Psychedelic Research May Support Unprecedented End-of-Life Care for Patients With Cancer

Pharmacy Practice in Focus: OncologyJune 2023
Volume 5
Issue 4

Psilocybin and other psychedelics hold promise in treating anxiety, depression, substance abuse and addiction, posttraumatic stress disorder, obsessive compulsive disorder, headaches, and chronic pain disorders.

Despite significant advances in cancer therapeutics over the past few years, little progress has been made in developing successful strategies to mitigate common, oftendebilitating treatment complications such as neuropathy and fatigue. These conditions, along with chronic pain and anxiety, contribute to suffering and clinical depression, which are not easily eliminated with conventional pharmacotherapeutics alone.

3d rendered medically accurate illustration of leukocytes attacking a cancer cell | Image Credit: SciePro -

SciePro -

Investigations of unconventional therapies have been slow, particularly those involving cannabinoids and psychedelics (eg, psilocybin, lysergic acid diethylamide, 3,4-methylenedioxymethamphetamine, and ketamine) because of federal regulations, social stigmas, and other medical and societal concerns. Although cannabis (medical and/or recreational) has been legalized or decriminalized in more than 46 states and territories, highqualityevidence to support its efficacy to relieve anxiety, anorexia, insomnia, pain, or other symptoms caused by cancer or cancer-related treatments is sparse. In contrast, several small, controlled trials have demonstrated safety and preliminary efficacy of psilocybin treatments for anxiety and depression in patients with cancer. Psilocybin and other psychedelics hold promise in treating anxiety, depression, substance abuse and addiction, posttraumatic stress disorder, obsessive compulsive disorder, headaches, and chronic pain disorders.

Initiatives at federal and state levels have helped facilitate psychedelics research by forming special research advisory councils that help provide appropriate funding for legalization, decriminalization, or use at state-regulated centers, as well as streamlining processes for investigators to obtain licenses to conduct studies of psychedelic compounds. Additionally, the FDA’s designation of psilocybin as a “breakthrough therapy” in 2018 for treatment-resistant depression and for major depressive disorder in 2019 supports expedited development and review, for which there exists an elevated level of interest among the medical community that cares for affected patients.

However, these substances are not without risks, including blood pressure and heart rate elevations, fear, anxiety, hallucinations, and psychedelicperceptual disturbances. Individuals with a history of psychosis, bipolar disorder, schizophrenia, schizoaffective disorder, and other comorbidities may not be appropriate candidates. Potential drug-drug interactions are also a concern, particularly with other medications used for psychiatric or mood disorders and drugs that might affect psilocybin metabolism.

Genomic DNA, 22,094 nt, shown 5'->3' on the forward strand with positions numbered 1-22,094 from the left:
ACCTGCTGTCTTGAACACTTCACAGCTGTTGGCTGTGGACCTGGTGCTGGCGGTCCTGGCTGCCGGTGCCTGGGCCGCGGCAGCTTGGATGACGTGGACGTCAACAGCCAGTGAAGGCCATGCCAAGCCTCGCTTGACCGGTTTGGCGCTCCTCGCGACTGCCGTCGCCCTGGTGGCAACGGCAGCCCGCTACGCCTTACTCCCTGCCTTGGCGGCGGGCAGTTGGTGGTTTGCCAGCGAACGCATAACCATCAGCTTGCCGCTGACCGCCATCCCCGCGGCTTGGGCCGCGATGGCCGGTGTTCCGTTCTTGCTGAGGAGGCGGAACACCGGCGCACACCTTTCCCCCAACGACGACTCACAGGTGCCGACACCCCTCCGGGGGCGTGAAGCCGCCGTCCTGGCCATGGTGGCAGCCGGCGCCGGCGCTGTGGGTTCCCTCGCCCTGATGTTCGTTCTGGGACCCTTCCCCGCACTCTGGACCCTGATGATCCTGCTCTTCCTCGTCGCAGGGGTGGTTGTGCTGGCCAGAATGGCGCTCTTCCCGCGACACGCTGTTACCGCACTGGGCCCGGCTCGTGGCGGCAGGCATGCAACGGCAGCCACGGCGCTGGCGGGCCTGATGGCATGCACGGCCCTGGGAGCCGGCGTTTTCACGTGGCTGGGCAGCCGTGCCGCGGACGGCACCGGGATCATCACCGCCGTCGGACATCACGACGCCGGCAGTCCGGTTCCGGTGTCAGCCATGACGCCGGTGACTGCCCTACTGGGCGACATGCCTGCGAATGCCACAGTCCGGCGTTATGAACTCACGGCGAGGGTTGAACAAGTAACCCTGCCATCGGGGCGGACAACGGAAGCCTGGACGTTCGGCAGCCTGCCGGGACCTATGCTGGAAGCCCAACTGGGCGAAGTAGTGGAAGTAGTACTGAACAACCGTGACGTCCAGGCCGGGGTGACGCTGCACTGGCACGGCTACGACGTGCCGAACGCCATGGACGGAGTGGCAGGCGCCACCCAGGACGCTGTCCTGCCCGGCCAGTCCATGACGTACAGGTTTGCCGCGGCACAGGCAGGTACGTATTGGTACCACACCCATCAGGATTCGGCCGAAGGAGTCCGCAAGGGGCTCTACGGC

Additionally, the current therapeutic model for psilocybin treatment includes assisted psychotherapy sessions that help prepare patients before treatment, support patients during treatment sessions, and provide counseling posttreatment to support the integration of experiences during the treatment session. As such, therapeutic planning and delivery are medically complex, requiring specialized practitioners and settings. However, dosing regimens appear to be limited and infrequent and produce durable responses. Thus, psilocybin treatment may be feasible and accessible for a broad number of patients, including those who do not live within proximity of research or treatment centers.

Although the resurgence of interest and clinical trials investigating psychedelics within the past decade or so may not be on the radar for most oncology pharmacists, it is important, on behalf of our patients, to become aware of recent and future developments in these therapies. Our patients with cancer who may be experiencing anxiety, depression, emotional distress, or end-of-life issues have few options available to them to manage these symptoms, so opportunities to explore treatment options for these symptoms are invaluable. We can also serve as advocates and resources for patients and providers who may be interested in learning more about clinical trials investigating these drugs and potential treatment options available to patients with cancer.

About The Author

Lisa E. Davis, PharmD, FCCP, BCPS, BCOP, is the editor-in-chief of Pharmacy Times Oncology Edition. Davis holds positions as a clinical pharmacist in early-phase clinical trial and breast cancer programs at the University of Arizona (Arizona) Cancer Center and a clinical professor of pharmacy practice and science at the Arizona R. Ken Coit College of Pharmacy. Davis also sits on the Hematology/Oncology Pharmacy Association Board of Directors and is a member of the Cancer Prevention and Control Program and scientific review committee at the Arizona Cancer Center.

Related Videos
pharmacy oncology, Image Credit: © Konstantin Yuganov -
Mayo Clinic oncology pharmacy
Therapy session -- Image credit: pressmaster |
Testicular cancer and prostate cancer concept. | Image Credit: kenchiro168 -
Multiple myeloma awareness -- Image credit: Fauzi |
© 2024 MJH Life Sciences

All rights reserved.